Sometimes an association is so powerful that it’s impossible to resist. When listening to The Bay, the mind is drawn to the documentary The Bridge, another work of art drawn from the dangerous waters of San Francisco. Each shares a slightly sinister vibe, but ends in hope. The mist and fog of The Bridge are akin to the oppressive opening of The Bay; the survivors’ stories of the former are matched by the focused ending of the latter.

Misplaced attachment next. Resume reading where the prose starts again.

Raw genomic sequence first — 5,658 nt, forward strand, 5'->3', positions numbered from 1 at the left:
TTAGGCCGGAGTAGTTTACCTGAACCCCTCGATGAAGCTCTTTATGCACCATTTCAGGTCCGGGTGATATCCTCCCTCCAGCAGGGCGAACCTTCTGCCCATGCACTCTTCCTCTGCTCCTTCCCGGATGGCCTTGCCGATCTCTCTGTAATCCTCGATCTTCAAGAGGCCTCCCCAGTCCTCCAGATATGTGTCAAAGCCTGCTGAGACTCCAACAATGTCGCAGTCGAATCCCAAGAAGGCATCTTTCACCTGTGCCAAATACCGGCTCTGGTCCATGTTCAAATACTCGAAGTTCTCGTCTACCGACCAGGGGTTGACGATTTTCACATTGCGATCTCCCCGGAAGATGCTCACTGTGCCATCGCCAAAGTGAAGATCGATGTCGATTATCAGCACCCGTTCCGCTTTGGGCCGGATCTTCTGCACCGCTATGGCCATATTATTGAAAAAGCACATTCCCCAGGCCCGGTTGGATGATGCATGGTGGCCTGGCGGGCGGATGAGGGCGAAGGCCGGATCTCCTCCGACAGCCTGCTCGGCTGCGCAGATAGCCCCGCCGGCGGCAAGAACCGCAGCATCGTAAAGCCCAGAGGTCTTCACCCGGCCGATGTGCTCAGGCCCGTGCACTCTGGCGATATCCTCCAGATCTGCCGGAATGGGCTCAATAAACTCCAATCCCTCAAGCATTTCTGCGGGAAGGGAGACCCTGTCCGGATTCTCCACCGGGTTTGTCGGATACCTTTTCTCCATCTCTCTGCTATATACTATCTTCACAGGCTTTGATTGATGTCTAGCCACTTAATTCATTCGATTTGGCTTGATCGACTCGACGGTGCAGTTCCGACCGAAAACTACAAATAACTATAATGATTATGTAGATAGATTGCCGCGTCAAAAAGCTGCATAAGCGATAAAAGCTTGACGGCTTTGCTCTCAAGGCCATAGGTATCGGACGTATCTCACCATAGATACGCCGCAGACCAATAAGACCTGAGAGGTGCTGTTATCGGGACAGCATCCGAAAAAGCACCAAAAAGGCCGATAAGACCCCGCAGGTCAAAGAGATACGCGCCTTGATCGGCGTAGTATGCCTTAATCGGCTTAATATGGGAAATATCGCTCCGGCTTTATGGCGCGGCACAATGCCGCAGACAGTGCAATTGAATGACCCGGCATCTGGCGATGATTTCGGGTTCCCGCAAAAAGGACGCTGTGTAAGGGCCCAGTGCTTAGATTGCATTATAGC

The Bay developed as a friendly musical exchange between artists in Oakland and Brussels, but is devoid of national flavor. The set is comprised of two long tracks, simply labelled “Part 1” and “Part 2”. The first part emerges from shadow, only to descend into deeper shadow: the soothing sounds of the bay yield to a series of guitar drones and low bass hums. The nuances are extremely quiet and can easily be lost without headphones. Whenever a layer is added, the sense of weight increases, like the accrued worries of a troubled mind. When they begin to recede, giving way to the bay, they seem only momentarily submerged. A light chime in the last 90 seconds offers the hope of a buoy and bridges the transition to “Part 2”. This piece is lighter in tone, although still not light; it’s more like the dimly lit pre-dawn. The chimes lead to a long center of ambient drone, which meanders toward the light like a mischievous cat. In the final two minutes – a tenth of the track, a twentieth of the album – the sun finally rises, with bright flute intonations bearing the first appearance of melody. This is the album’s finest section, and while it works on an emotional level (after so much struggle, a gift), on a musical level it should have been expanded. Sometimes a little hope is all we can expect, but a single step back from the ledge is not as trustworthy as a pair of intervening arms. (Richard Allen)